North Carolina harbors one of American history's greatest mysteries

Tribune Newspapers
Mystery of Lost Colony in North Carolina remains unsolved.

Everyone enjoys a good mystery. And in the Outer Banks, plenty of people take turns sharing what is clearly America's oldest thriller — a true story from 425 years ago.

In 1590, English explorer John White arrived on Roanoke Island for a reunion with family and friends. Three years earlier, at the behest of Sir Walter Raleigh and Queen Elizabeth I, more than 100 men, women and children settled on the northern tip of the island, proclaiming it England's first stake in the New World. Twenty years prior to the settlement of Jamestown, Va., the pioneers named their colony the "Cittie of Raleigh."

White arrived on Aug. 18, obviously aware of the date's significance. It was his granddaughter's 3rd birthday. Virginia Dare was the first English child born on what is now American soil.

There would be no party, no exchanges of news. To White's horror, the fort, the houses and the church were gone. His daughter and granddaughter were among 116 settlers who had vanished.

Modern-day visitors undertake their own journeys at the fort, an adjoining outdoor theater and a living-history park. All provide pieces of the puzzle, but none can answer the centuries-old question: What happened to the pilgrims of the Lost Colony?

A single word, Croatoan, carved into a fence post might have yielded an important clue. Mike Zatarga, a ranger at Fort Raleigh National Historic Site, said that carving led White to believe the colonists had gone to live with friendly natives on what now is Hatteras Island, then known as Croatoan. A hurricane, however, prevented him from ever reaching there.

"Everything else is conjectural," Zatarga noted from beside the 16th Century earthen fort built to protect the settlers.

Presentations by rangers, plus a short film and a small museum, help interpret the mystery. Next door at the Westside Theatre, history is relived as "The Lost Colony," a captivating two-hour drama, unfolds.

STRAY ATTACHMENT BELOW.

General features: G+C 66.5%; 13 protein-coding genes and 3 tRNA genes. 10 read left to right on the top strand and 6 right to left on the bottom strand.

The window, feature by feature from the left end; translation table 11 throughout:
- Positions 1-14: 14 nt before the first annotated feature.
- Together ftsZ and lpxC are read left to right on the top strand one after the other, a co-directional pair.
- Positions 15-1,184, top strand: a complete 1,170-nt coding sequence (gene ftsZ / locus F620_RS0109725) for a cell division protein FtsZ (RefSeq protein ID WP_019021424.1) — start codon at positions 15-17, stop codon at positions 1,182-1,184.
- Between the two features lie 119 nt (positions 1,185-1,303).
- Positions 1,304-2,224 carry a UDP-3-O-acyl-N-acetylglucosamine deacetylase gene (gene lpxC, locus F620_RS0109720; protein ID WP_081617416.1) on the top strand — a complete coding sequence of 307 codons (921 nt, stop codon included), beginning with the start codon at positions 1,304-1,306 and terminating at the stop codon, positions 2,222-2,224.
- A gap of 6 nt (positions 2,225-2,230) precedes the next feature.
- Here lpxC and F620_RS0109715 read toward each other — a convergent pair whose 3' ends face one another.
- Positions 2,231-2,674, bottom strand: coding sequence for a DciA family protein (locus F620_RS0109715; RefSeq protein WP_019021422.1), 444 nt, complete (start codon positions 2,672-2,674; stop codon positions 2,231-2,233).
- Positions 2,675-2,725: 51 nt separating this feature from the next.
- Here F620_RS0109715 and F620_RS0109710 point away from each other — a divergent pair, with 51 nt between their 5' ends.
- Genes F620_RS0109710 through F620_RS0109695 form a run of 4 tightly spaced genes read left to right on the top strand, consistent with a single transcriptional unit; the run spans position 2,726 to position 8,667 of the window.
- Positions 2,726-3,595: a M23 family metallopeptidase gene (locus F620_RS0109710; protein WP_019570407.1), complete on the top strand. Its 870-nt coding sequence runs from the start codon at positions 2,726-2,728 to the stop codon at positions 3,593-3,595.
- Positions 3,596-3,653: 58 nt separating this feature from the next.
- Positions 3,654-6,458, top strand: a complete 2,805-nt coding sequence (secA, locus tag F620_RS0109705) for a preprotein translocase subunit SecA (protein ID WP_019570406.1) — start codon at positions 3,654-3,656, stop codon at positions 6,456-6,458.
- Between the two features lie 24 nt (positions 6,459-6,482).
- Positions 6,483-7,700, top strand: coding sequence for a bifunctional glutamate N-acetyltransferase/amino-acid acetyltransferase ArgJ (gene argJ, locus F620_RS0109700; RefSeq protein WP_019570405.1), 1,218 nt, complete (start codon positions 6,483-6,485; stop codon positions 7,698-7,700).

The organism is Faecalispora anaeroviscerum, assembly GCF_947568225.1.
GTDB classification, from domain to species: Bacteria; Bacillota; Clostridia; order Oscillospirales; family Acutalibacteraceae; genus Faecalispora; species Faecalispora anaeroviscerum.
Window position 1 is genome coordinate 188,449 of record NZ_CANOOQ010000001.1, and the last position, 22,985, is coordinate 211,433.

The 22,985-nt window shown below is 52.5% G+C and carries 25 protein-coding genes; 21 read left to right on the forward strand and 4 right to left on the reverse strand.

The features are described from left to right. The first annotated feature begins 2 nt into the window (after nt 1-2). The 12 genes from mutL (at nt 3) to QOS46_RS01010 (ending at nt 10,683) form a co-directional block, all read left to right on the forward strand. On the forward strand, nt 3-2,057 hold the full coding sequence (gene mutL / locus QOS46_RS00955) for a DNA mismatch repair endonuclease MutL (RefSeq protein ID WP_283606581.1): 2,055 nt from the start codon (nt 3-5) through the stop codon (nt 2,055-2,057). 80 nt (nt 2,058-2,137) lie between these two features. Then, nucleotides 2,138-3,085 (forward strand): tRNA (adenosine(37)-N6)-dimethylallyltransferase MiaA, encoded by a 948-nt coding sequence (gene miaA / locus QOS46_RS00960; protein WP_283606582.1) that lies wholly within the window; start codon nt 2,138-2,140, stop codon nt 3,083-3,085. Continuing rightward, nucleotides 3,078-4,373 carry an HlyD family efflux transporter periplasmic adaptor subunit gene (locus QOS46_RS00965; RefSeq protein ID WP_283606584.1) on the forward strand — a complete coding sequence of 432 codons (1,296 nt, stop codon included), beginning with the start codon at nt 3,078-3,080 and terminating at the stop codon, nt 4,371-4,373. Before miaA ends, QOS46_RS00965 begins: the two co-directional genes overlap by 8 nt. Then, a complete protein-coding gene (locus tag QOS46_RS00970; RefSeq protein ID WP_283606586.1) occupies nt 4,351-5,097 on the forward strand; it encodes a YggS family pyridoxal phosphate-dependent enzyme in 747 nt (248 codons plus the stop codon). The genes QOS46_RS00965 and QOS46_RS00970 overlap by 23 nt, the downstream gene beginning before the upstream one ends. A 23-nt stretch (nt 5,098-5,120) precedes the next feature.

"What a wilderness and desolation," actor Bradley Carter despairs. Carter engages the audience as Old Tom, the amiable drunkard who finds redemption in the New World. He delivers his lines from a stage on land once trod by the real colonists.

"You're on sacred ground," director Ira David Wood pointed out. "We perform where it happened."

Indeed, Fort Raleigh, the theater and the Elizabethan Gardens (a beautiful ode to the fanciful gardens that once delighted the queen) all rest along the waters of Roanoke Sound near the spot where the settlers landed.

According to Wood, the play, now in its 78th summer, owes part of its longevity to the setting beside Fort Raleigh. The huge stage comfortably accommodates a cast of 90 actors in elaborate costumes.

The production's alumni include the late Andy Griffith, who performed here in the late 1940s. He first played a soldier and then Sir Walter Raleigh. That role required him to wear a heavy metal helmet.

"Every time a thunder and lightning storm had blown up I was afraid I would be electrocuted," Griffith later recalled.

From Manteo's waterfront, near the corner of Sir Walter Raleigh Street and Queen Elizabeth Avenue, tourists eye pleasure craft in the harbor and, nearby, a sailing ship like those that carried the colonists across the Atlantic.